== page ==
Southampton’s Ranking is going up!
Guys, grab a Times Higher Education Supplement copy. It is hot, interesting and it tells you something very good. Yeah, the University of Southampton is going up. Last year it was ranked 141. Now it is 80! It has taken a huge jump. And that’s a solid proof that the University is doing well.
You may not be fond of ranking but I really count on them. Among the many unbiased opinions regarding the prestige of an institute, the ranking is a very good option. That’s why you might have seen many brochures which tell how good the University is in terms of rankings.
I would like to give you my personal opinion regarding rankings. You guys may be familiar with an old but handy technique of keeping in touch with seniors or alumni students, to know how the market is going (especially for software/web engineering guys it’s like a life-line), what skills are in (what? BASIC and Pascal!), and most interesting who gets what!
One another advantage is their opinion regarding universities. A couple of years ago, when I was short-listing universities, I requested an alumni student to help me out. She asked me if I had considered rankings. I replied in the negative and when she advised me to do so, my obvious question was why. I still remember her advice. ‘You will know later, in your professional career.’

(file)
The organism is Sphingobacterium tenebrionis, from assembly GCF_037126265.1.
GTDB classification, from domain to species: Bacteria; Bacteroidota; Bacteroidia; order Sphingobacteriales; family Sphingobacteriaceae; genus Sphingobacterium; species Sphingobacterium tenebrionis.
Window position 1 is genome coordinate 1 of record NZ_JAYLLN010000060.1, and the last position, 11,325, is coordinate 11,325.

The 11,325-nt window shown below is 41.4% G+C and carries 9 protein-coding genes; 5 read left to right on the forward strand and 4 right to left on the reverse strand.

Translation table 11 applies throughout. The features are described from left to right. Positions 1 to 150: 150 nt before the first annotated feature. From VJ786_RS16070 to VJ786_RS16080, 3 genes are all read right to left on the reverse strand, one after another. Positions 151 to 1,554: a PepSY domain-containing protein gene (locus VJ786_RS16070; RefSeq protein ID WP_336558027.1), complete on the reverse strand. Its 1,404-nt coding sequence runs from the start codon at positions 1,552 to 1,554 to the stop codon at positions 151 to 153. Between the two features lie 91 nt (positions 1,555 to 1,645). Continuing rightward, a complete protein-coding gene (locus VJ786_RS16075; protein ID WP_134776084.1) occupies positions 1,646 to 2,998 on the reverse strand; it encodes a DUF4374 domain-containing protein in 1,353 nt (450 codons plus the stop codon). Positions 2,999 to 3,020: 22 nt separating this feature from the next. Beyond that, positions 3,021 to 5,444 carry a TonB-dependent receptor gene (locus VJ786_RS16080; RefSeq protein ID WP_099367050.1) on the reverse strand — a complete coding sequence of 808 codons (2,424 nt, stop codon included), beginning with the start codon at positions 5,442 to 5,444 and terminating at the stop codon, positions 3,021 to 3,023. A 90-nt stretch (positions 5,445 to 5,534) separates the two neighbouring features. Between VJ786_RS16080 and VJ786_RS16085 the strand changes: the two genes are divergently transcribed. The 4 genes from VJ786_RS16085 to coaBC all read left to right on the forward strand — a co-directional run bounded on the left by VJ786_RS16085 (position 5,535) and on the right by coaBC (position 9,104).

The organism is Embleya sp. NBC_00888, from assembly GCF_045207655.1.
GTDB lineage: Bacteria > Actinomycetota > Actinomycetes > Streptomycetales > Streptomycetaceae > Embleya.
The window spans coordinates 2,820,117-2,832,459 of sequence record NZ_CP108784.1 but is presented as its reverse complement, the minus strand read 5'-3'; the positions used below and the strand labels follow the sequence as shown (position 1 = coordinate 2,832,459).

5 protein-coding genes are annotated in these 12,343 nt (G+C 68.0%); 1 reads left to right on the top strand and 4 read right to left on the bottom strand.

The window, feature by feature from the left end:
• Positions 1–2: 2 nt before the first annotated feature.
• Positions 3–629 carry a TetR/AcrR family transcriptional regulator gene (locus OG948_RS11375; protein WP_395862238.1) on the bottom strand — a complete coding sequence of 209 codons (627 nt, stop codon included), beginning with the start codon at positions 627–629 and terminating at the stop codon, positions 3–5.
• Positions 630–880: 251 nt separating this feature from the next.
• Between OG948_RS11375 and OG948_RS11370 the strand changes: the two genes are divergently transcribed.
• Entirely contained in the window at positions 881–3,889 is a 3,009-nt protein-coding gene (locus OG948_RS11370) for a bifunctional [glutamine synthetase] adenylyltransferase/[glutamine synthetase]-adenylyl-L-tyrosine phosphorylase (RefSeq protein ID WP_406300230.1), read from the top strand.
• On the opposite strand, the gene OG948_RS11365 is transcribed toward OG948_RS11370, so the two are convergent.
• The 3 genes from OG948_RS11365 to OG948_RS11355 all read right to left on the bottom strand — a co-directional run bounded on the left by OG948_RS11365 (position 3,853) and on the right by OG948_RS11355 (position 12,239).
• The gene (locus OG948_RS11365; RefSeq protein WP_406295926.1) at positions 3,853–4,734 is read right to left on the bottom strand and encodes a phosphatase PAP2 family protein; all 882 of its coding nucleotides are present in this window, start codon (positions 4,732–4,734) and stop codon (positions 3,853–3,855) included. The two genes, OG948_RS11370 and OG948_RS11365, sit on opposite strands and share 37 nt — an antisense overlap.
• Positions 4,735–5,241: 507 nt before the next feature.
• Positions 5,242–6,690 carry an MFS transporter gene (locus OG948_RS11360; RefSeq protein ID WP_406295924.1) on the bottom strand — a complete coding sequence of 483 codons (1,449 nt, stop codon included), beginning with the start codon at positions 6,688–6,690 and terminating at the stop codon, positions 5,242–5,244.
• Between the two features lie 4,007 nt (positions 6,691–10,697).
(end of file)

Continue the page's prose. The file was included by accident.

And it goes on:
Later on, she explained that universities play a significant role in your professional career. People may hear a lot about Oxford, Cambridge and other big names, but shrewd employers know where to get ‘a good techie’ from. One university might have a good overall ranking but, on the other hand, it may not be the best in a particular field. Vice versa is quite possible. So, the best thing is to find if your university is good in YOUR area of interest. Don’t opt for an engineering degree in a university because ‘It was top in XY ranking’ since it may be second to none to teach psychology, humanities or social science but not your degree. I guess you’ve got the idea.
A last comment for someone. I am a software developer and I develop software; I don’t ‘work with computers’. Thanks.
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